How The St. Louis Arch Was Built

St. Louis, Missouri may be the only city in the United States whose skyline is dominated by a 630-foot-tall piece of art. Specifically, according to The Christian Science Monitor, the Gateway Arch, as it's come to be known, was built at the site of the founding of the city, and was and is intended to commemorate the expansion of the United States west of the Mississippi River. At the time, it was intended to rival the Washington Monument or the Eiffel Tower in grandeur, if not significance. The Arch is more than just a sculpture, however: it's a living building with moving machinery inside, including a tram system that takes visitors to an observation deck on the top.

Building the Arch presented design and engineering challenges, including accounting for the sometimes extreme weather in St. Louis, as well as the sheer enormity of building an arch out of stainless steel — an arch that was tens of times taller than any other such structure previously built.

The St. Louis Arch was built one leg at a time

Humans have been constructing arches for hundreds upon hundreds of years. For example, according to Empire Rome, Roman arches can be found across the Mediterranean region to this day, still standing after nearly two millennia.

The St. Louis Gateway Arch was built according to the same general principle that informed the construction of Roman arches: Build each of two sides separately, join them in the middle. And that is exactly what workers did. According to Wonderopolis, the first thing to do was to dig holes about 60 feet deep to provide foundations for the two legs, and then build up from there in sections. The legs are hollow, save for the inner layer of structural steel, in order to house the tram system. The entire thing is wrapped in a quarter inch-thick "skin" of stainless steel. The building was constructed in a modular fashion, with each of 142 sections brought in and assembled on the spot, the overall structure getting taller as each section was added.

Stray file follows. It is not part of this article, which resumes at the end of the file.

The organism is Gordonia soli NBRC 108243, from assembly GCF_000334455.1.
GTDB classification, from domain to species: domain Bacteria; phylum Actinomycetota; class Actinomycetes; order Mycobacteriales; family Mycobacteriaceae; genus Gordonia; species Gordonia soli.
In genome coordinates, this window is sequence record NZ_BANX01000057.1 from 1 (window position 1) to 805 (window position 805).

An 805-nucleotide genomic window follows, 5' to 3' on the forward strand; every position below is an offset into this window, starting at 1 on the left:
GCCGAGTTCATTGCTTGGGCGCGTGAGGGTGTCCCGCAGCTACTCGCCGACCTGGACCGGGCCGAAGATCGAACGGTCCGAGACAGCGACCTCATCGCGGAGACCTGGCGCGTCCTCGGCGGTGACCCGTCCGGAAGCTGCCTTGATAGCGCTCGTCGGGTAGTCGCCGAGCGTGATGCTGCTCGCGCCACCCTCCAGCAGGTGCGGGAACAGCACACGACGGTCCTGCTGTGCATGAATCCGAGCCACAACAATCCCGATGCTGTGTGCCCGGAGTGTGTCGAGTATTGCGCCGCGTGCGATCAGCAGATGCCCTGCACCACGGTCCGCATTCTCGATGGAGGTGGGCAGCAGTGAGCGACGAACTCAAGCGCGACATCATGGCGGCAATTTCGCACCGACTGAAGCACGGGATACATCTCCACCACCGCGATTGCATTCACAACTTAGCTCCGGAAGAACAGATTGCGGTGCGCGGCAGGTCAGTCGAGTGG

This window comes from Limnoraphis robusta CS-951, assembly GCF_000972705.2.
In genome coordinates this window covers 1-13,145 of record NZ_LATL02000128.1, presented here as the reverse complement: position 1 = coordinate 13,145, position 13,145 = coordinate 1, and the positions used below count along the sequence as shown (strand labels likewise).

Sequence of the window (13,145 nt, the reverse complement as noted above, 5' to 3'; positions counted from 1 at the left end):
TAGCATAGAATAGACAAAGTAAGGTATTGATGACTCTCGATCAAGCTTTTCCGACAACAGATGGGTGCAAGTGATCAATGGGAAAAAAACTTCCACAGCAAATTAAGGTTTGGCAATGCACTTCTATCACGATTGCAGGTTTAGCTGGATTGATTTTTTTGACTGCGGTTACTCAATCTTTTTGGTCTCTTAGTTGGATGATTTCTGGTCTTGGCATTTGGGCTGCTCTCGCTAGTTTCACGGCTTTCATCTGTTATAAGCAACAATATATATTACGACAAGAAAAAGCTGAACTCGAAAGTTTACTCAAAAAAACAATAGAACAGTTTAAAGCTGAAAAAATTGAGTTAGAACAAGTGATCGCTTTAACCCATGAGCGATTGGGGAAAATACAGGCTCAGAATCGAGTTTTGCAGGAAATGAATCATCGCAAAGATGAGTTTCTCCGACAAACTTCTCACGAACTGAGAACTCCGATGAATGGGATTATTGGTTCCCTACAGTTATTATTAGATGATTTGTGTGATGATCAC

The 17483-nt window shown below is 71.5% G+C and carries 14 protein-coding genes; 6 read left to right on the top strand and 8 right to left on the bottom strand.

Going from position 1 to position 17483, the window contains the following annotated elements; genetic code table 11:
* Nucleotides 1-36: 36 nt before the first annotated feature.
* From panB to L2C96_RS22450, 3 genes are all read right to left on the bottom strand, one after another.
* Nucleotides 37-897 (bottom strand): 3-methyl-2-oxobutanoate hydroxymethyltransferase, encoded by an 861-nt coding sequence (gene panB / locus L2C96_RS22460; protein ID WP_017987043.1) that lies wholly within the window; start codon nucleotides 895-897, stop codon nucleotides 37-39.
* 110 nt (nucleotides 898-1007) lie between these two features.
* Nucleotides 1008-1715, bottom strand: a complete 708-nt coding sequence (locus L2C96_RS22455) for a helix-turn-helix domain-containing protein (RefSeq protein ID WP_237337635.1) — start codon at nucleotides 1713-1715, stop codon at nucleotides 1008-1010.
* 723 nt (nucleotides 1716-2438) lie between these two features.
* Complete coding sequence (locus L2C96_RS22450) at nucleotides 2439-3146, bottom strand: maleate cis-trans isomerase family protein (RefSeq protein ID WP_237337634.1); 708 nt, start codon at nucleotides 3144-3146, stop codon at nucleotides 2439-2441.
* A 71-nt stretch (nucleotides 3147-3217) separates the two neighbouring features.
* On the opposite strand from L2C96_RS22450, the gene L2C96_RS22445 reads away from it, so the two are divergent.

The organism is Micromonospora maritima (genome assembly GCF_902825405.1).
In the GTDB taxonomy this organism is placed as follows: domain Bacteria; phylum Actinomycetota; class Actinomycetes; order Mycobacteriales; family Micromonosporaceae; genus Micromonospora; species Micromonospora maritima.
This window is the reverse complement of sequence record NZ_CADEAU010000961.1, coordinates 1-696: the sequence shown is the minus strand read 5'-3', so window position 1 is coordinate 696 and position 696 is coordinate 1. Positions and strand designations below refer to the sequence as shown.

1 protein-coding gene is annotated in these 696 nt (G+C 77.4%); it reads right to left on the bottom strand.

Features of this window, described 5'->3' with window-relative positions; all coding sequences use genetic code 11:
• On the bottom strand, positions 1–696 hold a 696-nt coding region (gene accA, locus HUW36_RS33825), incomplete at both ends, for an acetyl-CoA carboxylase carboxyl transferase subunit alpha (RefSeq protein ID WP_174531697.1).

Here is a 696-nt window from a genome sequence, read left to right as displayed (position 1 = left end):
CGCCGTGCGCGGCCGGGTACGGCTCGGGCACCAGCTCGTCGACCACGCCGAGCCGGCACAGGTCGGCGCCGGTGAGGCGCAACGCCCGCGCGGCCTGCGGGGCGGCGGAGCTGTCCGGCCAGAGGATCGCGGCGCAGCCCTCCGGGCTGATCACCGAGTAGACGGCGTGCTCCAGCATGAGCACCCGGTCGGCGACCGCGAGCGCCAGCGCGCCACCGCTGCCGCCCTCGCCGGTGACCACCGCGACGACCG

Everything had to be perfect, or the whole thing would have failed

In some ways, the St. Louis Arch is one giant mathematical equation. As Wonderopolis notes, the cross-sections of the Arch's legs are equilateral triangles, and the monument's overall structure was the result of a mathematical equation conducted by one of its architects.

That construction had to be precise is an understatement. According to Architectural Digest, workers on the two separate legs had 1/64th of an inch, or half of a millimeter, of wiggle room. That's roughly equivalent in size to one third the thickness of a potato chip, and had builders' measurements been off by any more, the two sides couldn't have been joined at the top. Some observers were almost certain that the measurements would be off, and that the entire project would fail. That, of course, didn't happen, and the Arch remains perfectly solid and safe to visit to this day, open to the public since June 1967 and designated as a National Historic Landmark 20 years later.

Despite the seemingly-flimsy nature of the structure and the precision to which it was built, the Arch is actually quite stalwart. Even in 50-mile-per-hour winds, which are not out of the question in St. Louis, the Arch will only sway about an inch. Further, it was designed to withstand earthquakes, something St. Louis is not immune to.